America’s ongoing embargo against Cuba illustrates the failureof sanctions. When the United States first imposed a comprehensivetrade embargo in 1961, Cuba was conducting most of its trade withthe United States. Since then, sanctions have utterly failed toinfluence the government of Fidel Castro, which has used theembargo to excuse its own policy failures and gain internationalsympathy. Although the embargo once enjoyed a measure ofinternational support, today no other nation stands behind it. Thereason is obvious: nearly 40 years after its imposition, theembargo has only hurt American companies and the Cuban people,while leaving the Castro regime firmly entrenched with littleprospect of change. The manifest failure of U.S. policy promptedPope John Paul II during his historic visit to Cuba in January 1998to declare that sanctions are “always deplorable, because they hurtthe most needy.”

Defenders of sanctions often cite South Africa as a success, butsanctions were not the only reason apartheid fell; the fall of theSoviet Union contributed to the climate of reform. Moreover,sanctions against South Africa differed from most U.S. sanctionstoday in two key respects. One, they were multilateral, while thelarge majority of sanctions imposed by the United States since 1993have been unilateral. Second, the apartheid government in SouthAfrica was answerable to a limited but still sizable electorate ofabout 5 million whites, which made the government more sensitive tooutside pressure. Given that multilateral sanctions against asemi‐​democratic government were not sufficient to force change, itis virtually guaranteed that unilateral sanctions against adictatorship will fail.

U.S. influence around the world is strengthened by the presenceof American multinational companies. Foreign direct investment isnot only profitable for American shareholders; it also helps fostergreater economic growth in less‐​developed nations. Americancompanies introduce new technologies and production methods, whileraising wages and labor standards. That creation of wealth helps toadvance social, political, and economic institutions that areindependent of the ruling authorities. Companies engaged inlong‐​term investments in Burma and elsewhere also help to buildschools, hospitals, and roads.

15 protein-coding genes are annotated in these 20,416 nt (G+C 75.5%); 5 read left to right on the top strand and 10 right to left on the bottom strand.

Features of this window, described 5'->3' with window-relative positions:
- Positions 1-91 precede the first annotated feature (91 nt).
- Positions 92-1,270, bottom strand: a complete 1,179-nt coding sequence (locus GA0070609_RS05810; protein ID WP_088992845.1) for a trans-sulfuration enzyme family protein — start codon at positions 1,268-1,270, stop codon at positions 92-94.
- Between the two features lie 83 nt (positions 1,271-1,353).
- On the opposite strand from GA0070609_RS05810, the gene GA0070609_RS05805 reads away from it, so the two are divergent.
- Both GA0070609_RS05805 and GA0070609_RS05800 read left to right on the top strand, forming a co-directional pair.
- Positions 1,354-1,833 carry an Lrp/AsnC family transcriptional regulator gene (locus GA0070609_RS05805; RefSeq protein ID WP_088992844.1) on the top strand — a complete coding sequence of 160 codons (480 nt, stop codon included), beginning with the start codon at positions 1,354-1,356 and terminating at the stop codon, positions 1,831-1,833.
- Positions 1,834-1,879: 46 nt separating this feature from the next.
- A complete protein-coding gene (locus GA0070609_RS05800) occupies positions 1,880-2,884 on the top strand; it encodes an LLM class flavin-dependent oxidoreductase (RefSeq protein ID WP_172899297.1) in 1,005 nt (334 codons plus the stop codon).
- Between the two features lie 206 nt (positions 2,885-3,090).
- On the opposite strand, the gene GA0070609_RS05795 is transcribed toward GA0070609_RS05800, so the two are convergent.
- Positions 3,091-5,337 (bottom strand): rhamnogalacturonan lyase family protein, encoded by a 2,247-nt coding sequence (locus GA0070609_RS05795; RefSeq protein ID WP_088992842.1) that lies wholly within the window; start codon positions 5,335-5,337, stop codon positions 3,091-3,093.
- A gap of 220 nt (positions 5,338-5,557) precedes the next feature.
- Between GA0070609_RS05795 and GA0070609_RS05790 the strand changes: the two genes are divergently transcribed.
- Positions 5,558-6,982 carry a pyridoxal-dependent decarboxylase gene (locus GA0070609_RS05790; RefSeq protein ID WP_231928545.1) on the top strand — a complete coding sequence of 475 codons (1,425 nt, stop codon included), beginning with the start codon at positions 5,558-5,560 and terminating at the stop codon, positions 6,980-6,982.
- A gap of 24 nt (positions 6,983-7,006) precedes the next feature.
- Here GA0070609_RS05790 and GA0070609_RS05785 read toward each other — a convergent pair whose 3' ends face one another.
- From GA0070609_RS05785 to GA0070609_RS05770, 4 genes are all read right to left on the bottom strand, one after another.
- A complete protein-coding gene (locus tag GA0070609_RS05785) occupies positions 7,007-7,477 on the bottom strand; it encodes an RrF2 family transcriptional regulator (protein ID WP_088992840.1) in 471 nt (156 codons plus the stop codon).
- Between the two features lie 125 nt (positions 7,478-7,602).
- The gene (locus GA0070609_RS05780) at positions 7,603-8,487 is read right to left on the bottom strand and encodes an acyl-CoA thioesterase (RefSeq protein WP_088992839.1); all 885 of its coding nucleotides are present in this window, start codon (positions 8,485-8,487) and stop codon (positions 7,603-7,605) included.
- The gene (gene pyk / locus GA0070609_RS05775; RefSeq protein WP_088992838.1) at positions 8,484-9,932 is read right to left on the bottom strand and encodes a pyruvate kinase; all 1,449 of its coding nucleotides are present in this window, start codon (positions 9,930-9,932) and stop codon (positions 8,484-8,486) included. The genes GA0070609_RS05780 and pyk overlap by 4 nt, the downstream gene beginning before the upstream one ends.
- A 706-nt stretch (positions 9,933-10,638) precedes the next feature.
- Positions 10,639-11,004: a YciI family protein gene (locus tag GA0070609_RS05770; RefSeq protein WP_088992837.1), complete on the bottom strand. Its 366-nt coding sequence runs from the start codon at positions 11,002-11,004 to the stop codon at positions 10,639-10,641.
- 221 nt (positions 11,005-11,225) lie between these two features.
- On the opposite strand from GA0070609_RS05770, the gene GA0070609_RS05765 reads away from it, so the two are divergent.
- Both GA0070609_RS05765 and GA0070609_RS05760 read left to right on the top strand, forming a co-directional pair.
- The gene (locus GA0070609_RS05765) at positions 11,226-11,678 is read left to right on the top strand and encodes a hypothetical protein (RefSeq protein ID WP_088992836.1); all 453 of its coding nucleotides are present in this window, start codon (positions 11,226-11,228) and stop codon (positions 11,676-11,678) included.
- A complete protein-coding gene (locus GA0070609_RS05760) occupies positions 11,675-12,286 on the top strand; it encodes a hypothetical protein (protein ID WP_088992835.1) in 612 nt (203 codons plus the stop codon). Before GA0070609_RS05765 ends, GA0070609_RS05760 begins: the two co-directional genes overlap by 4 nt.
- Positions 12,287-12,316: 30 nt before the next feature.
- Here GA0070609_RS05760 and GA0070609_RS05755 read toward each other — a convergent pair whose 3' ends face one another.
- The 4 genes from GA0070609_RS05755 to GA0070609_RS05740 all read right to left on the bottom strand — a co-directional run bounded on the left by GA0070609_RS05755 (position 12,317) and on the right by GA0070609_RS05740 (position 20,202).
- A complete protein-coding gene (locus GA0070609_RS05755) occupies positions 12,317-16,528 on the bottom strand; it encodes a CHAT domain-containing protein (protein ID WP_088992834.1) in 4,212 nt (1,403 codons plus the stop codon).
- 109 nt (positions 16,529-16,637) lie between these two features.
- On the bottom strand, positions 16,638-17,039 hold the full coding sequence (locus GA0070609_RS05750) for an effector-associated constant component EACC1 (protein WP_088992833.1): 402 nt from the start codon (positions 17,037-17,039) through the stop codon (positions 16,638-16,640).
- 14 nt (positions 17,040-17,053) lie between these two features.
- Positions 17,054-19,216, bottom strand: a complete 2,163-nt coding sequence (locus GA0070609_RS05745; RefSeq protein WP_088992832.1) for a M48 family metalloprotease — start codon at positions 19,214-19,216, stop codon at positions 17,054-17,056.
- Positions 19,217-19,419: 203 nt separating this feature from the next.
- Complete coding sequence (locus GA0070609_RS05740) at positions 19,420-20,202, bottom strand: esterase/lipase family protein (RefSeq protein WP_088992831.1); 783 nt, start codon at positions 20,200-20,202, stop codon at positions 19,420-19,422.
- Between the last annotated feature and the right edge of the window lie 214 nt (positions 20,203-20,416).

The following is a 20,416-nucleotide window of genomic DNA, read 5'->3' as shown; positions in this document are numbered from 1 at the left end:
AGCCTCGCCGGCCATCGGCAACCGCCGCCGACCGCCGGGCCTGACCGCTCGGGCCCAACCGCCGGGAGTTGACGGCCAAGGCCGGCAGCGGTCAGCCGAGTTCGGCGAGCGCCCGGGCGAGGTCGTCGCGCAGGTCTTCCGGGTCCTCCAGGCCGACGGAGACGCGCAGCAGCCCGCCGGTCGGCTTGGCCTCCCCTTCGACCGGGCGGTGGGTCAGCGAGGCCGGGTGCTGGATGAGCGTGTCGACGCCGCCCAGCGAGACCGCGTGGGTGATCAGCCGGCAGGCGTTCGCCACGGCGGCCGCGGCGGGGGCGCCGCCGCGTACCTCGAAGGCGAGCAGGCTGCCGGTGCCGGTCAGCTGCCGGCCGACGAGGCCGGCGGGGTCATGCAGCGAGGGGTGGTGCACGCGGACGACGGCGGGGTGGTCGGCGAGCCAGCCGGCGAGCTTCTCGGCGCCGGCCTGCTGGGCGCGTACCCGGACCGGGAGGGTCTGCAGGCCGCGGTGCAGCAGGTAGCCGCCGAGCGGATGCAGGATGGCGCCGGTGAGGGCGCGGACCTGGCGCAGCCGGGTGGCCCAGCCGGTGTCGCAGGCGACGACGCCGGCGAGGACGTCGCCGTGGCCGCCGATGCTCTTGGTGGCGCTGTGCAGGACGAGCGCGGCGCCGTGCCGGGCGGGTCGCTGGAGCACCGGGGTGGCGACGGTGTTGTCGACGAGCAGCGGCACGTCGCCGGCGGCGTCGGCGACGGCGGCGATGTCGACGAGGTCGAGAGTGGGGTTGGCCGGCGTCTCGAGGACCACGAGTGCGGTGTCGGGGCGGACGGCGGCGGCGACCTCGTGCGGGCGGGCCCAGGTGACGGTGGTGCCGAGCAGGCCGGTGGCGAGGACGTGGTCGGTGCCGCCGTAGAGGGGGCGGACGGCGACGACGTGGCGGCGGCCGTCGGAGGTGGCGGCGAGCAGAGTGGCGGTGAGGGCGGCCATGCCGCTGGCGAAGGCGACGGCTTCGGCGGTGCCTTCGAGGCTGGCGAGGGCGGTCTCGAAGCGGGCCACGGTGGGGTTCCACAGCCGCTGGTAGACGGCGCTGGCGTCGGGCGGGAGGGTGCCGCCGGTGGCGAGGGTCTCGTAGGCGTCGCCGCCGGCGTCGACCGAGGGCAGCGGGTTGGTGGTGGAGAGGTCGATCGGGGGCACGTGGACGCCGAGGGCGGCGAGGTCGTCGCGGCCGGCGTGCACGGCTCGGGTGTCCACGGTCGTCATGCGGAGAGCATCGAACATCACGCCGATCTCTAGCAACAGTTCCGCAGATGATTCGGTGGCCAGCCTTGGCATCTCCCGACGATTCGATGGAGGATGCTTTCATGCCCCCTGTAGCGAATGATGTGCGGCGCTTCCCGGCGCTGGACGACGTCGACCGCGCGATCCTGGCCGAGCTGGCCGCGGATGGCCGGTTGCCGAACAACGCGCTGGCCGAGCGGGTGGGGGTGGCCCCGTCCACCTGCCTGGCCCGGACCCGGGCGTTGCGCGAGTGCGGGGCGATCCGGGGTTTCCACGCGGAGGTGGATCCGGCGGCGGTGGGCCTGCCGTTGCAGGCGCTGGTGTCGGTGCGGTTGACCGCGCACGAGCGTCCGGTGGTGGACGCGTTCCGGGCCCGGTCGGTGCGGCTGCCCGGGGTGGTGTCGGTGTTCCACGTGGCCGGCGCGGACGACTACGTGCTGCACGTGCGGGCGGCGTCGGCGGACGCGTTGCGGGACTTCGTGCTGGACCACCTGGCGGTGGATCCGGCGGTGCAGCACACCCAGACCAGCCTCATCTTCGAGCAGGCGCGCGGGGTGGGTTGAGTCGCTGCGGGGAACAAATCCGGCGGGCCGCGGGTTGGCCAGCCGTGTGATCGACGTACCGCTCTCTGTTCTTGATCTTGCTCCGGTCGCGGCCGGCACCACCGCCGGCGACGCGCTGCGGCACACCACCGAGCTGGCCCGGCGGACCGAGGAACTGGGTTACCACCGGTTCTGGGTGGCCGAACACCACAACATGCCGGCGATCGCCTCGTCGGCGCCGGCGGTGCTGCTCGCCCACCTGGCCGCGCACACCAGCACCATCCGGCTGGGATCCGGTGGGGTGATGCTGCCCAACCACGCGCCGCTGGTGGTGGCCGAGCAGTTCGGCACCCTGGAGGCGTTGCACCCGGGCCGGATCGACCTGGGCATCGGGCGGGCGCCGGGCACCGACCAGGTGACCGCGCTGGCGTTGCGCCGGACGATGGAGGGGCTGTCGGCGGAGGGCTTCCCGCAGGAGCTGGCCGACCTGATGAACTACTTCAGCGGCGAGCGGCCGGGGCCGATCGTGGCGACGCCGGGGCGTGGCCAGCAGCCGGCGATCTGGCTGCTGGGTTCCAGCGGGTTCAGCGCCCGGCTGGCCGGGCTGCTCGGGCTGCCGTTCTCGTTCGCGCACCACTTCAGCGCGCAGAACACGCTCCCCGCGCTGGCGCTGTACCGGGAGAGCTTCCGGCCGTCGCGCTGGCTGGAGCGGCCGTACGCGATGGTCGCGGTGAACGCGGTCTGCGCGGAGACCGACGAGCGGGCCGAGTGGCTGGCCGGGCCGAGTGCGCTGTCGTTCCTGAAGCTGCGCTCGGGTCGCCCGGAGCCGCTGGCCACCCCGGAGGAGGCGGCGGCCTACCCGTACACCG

China offers a good example of how economic engagement can helpto slowly but steadily change a country for the better. Over thepast two decades, China has become America’s fourth largest tradingpartner and the world’s second largest recipient of foreign directinvestment behind only the United States, and China will soon be amember of the World Trade Organization.

China’s internal market reforms and increasing openness havefostered rapid growth that has led to rising living standards andgreater autonomy for citizens. The share of industry controlleddirectly by the government has fallen from almost 100 percent twodecades ago to less than 50 percent today. Private ownership ofhomes and businesses is rising dramatically.

Continued economic engagement has also helped open the door toChina for a growing number of organizations whose mission is topromote religious and political freedom. For example, East GatesMinistries International, headed by evangelist Ned Graham, has beenable to distribute millions of Bibles to Chinese believers. Morethan a decade after the outrage of Tiananmen Square, the communistgovernment has begun to release political prisoners and allow asmall measure of internal criticism. As was the case in Taiwan andSouth Korea, China’s economic liberalization is creating afoundation for a more vigorous civil society independent ofgovernment control.